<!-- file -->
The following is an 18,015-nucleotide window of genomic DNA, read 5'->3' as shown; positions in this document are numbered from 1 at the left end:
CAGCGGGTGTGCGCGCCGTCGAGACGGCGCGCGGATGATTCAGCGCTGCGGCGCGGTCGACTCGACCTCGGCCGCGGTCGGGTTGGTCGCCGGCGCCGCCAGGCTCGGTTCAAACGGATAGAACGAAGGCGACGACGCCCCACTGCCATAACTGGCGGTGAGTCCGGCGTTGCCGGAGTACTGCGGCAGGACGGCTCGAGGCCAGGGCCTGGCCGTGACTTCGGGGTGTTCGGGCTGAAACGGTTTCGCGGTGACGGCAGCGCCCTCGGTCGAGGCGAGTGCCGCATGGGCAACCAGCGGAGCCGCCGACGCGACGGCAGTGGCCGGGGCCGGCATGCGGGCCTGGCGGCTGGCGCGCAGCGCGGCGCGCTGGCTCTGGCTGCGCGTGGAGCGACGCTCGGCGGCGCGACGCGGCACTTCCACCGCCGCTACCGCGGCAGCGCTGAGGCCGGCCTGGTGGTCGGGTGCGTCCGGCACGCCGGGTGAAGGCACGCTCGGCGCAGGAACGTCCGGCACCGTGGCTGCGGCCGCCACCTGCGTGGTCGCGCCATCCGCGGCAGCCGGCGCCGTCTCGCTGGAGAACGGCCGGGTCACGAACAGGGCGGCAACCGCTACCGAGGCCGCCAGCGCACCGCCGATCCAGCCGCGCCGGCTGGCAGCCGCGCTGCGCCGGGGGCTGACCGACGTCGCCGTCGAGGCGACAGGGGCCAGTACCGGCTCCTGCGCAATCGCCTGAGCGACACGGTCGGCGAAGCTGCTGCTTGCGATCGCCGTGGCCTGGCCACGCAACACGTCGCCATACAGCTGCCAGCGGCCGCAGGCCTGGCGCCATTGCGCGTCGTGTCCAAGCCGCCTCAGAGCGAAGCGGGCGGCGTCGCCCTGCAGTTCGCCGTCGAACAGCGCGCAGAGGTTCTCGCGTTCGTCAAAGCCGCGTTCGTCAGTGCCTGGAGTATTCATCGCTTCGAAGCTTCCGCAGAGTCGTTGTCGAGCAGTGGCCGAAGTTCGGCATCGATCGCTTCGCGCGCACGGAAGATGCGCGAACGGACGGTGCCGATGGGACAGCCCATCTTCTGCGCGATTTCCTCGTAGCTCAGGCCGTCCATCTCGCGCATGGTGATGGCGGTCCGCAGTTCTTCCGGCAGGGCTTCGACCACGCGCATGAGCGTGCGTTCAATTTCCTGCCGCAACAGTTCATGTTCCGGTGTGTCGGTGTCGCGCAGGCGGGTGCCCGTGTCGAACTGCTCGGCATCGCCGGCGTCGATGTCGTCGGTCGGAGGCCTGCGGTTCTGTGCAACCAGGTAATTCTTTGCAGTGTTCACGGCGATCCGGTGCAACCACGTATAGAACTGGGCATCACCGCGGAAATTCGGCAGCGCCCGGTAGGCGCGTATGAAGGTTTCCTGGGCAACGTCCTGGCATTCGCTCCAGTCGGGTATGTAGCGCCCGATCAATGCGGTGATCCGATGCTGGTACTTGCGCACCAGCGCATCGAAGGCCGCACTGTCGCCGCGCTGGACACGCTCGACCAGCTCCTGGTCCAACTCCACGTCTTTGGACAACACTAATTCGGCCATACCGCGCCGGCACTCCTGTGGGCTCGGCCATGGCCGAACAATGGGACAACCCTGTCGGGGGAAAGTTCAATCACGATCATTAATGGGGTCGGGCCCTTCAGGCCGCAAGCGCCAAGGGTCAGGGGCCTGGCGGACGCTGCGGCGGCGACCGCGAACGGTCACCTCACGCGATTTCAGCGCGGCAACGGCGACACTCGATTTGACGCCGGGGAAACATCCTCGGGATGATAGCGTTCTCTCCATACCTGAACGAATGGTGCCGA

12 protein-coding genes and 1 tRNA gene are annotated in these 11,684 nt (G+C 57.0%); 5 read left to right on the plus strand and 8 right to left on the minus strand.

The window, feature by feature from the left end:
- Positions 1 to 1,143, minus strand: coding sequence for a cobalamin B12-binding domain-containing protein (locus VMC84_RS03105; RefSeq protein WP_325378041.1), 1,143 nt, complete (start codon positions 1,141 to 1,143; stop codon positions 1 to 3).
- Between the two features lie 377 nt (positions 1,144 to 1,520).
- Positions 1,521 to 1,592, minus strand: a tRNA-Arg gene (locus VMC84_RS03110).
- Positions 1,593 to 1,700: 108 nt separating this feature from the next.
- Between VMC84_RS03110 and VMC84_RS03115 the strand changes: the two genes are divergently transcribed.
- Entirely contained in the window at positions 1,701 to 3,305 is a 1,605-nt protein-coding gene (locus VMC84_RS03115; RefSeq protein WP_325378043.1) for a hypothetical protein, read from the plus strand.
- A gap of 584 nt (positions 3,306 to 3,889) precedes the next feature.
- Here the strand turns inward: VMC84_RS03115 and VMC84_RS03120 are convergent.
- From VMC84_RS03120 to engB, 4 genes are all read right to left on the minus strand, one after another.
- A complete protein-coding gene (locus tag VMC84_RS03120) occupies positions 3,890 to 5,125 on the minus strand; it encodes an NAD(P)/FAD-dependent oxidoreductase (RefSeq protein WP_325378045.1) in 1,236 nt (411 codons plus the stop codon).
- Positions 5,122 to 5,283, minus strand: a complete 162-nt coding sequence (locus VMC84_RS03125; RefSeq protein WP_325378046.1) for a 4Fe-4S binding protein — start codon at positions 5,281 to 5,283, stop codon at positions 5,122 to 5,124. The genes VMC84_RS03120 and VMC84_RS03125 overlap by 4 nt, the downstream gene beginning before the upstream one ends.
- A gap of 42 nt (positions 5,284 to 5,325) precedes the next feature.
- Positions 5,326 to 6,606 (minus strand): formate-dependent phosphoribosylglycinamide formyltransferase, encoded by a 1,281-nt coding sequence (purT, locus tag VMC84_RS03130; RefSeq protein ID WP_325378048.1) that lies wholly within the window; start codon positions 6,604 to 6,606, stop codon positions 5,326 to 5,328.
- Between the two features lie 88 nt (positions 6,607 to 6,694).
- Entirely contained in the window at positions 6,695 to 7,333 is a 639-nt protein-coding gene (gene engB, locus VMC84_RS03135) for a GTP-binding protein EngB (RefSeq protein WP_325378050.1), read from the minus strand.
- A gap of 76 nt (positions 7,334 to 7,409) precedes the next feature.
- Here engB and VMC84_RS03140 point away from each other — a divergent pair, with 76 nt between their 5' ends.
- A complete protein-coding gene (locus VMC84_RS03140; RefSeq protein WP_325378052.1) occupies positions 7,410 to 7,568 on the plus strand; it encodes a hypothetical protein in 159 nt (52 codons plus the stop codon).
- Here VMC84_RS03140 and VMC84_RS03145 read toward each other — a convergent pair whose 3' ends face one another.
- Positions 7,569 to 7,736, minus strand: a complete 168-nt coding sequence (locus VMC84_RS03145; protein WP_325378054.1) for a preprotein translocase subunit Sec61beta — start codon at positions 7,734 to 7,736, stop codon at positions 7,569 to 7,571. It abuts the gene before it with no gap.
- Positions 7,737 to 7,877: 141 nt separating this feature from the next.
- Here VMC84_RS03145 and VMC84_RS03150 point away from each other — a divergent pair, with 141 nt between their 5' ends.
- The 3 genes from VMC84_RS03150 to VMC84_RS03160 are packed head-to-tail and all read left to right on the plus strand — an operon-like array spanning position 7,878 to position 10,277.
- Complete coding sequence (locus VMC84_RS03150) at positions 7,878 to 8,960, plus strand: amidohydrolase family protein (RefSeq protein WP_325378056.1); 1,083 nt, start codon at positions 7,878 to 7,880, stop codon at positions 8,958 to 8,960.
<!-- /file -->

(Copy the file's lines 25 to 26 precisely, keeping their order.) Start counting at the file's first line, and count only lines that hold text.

- Positions 7,737 to 7,877: 141 nt separating this feature from the next.
- Here VMC84_RS03145 and VMC84_RS03150 point away from each other — a divergent pair, with 141 nt between their 5' ends.